Betrayal of Spirit: Jew-Hatred, the Holocaust, and Christianity

September 21, 2009

Imagine the shock of a young boy growing up in a polyglot, multiethnic neighborhood when confronted with the Jew-hatred of a trusted family acquaintance. This is the experience that propelled Thomas Idinopulos into a career of theological analysis and historical reading designed to help him understand the origins and development of the Holocaust. Betrayal of Spirit gathers a selection of his seminal studies, now updated, and a series of articles written especially for this volume.

The book is divided into four sections. In the first Idinopulos surveys the history of Jew-hatred and discusses the relationship between anti-Judaism and anti-Semitism. In part two he explores the theological roots of Jew-hatred. In part three he leaps into the complexity of the Holocaust with essays on the Nazi use of anti-Semitism. In part four he confronts modern theology directly: How do Christianity and Judaism respond to the Holocaust? Was the cross really triumphant over sin and death?

It is important that Idinopulos separates Jew-hatred and anti-Semitism into two distinct facets of the pervasive animosity toward Jews and Judaism in Western civilization. As S. Giora Shoham argues in Valhalla, Calvary and Auschwitz, this animosity is grounded in the violent antecedents of the Indo-Europeans, who killed in their enthusiasm for blood-fed gods. But the Western animosity toward Jews and their peculiar religion of monotheism and social justice, practiced with a pursuit of holiness that demands separation from corrupting influences, is also a product of the competition between Greeks and Jews in the Hellenistic period.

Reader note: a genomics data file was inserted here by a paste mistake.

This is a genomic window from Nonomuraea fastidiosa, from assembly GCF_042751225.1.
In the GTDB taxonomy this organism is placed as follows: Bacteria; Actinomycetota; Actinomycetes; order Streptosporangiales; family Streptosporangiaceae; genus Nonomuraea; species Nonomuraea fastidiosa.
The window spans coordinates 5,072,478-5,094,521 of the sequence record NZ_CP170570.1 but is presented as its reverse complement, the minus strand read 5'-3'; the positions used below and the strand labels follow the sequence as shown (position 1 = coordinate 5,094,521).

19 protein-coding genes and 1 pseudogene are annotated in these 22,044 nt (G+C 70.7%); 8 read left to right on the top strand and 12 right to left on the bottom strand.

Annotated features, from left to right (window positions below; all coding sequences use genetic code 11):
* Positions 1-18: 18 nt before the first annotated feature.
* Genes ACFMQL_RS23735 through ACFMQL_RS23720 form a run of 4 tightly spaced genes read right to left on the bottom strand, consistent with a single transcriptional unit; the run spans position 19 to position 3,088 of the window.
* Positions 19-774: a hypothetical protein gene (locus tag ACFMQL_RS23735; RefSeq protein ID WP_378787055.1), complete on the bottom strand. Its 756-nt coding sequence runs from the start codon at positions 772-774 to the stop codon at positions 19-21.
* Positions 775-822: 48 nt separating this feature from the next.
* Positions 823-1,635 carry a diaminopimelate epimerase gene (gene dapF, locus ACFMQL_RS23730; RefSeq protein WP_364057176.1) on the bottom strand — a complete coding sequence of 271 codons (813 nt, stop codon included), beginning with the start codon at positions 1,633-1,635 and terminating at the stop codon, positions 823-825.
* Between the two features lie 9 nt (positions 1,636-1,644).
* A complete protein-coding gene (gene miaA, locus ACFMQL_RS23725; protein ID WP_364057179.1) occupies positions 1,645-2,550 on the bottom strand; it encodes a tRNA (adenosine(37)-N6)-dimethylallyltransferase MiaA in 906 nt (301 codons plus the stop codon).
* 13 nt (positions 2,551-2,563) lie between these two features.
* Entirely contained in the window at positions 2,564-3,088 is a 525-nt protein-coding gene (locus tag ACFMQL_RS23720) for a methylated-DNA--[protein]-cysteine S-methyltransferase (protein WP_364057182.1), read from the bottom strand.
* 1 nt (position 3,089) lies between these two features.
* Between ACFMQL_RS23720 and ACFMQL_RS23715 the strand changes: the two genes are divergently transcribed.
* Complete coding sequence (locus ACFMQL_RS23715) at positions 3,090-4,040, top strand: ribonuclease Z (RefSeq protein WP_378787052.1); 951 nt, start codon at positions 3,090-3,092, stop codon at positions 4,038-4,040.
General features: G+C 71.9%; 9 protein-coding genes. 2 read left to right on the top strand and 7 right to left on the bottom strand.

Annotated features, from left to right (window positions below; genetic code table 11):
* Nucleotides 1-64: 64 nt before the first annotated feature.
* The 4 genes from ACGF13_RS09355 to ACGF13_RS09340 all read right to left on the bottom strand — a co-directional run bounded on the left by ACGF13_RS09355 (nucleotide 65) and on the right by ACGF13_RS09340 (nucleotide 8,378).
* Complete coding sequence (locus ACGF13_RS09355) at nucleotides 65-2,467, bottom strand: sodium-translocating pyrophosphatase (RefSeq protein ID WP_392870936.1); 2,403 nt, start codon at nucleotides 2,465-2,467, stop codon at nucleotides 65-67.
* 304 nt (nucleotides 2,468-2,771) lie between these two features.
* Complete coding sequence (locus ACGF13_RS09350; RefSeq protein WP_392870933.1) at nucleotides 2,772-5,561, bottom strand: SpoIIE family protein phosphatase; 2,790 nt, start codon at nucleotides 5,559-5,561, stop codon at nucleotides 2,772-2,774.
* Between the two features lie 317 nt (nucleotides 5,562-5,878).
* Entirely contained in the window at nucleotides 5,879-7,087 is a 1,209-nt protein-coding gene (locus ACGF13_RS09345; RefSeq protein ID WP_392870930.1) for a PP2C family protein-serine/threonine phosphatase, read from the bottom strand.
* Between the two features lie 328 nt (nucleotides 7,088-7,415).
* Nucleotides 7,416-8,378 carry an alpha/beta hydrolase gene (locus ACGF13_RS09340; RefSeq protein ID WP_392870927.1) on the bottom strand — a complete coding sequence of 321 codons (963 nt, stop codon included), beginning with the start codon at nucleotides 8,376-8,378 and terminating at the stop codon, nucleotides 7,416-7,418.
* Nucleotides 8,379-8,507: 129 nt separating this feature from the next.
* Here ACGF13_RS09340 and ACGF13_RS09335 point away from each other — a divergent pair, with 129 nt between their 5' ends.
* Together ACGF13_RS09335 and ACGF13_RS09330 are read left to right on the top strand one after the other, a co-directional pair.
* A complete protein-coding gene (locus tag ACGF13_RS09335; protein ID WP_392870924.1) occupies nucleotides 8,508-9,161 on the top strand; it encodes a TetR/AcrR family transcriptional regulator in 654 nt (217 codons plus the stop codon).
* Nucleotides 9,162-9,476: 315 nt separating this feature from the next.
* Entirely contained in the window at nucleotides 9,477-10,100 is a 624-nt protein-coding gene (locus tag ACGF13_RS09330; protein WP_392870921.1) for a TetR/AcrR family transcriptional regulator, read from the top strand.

During those centuries following Alex ander’s reign, Greek concepts, culture and language drew many of the ancient peoples toward the new modernism—Jews included, although they chose to absorb the benefits into Judaism just as they had absorbed elements of the Zoroastrian revolution. So while many ancient peoples became Greeks, Jews always remained only students of Greece. This refusal to disappear into the maw of polytheism and its practices led to their rejection by the masses.

Idinopulos is a welcome guide who summarizes the content of the ongoing outpouring of monographs about the Holocaust and distills the questions we really should be asking of ourselves and our beliefs. Where were the Christians during the Holocaust? Who intervened and why? Where do the Orthodox, Catholic and Protestant churches and their theologians stand in the historical record of the Holocaust period and its aftermath? And perhaps most troubling: What are the theological implications of Christians’ betrayal of Jesus’ message that we must love our neighbors as ourselves?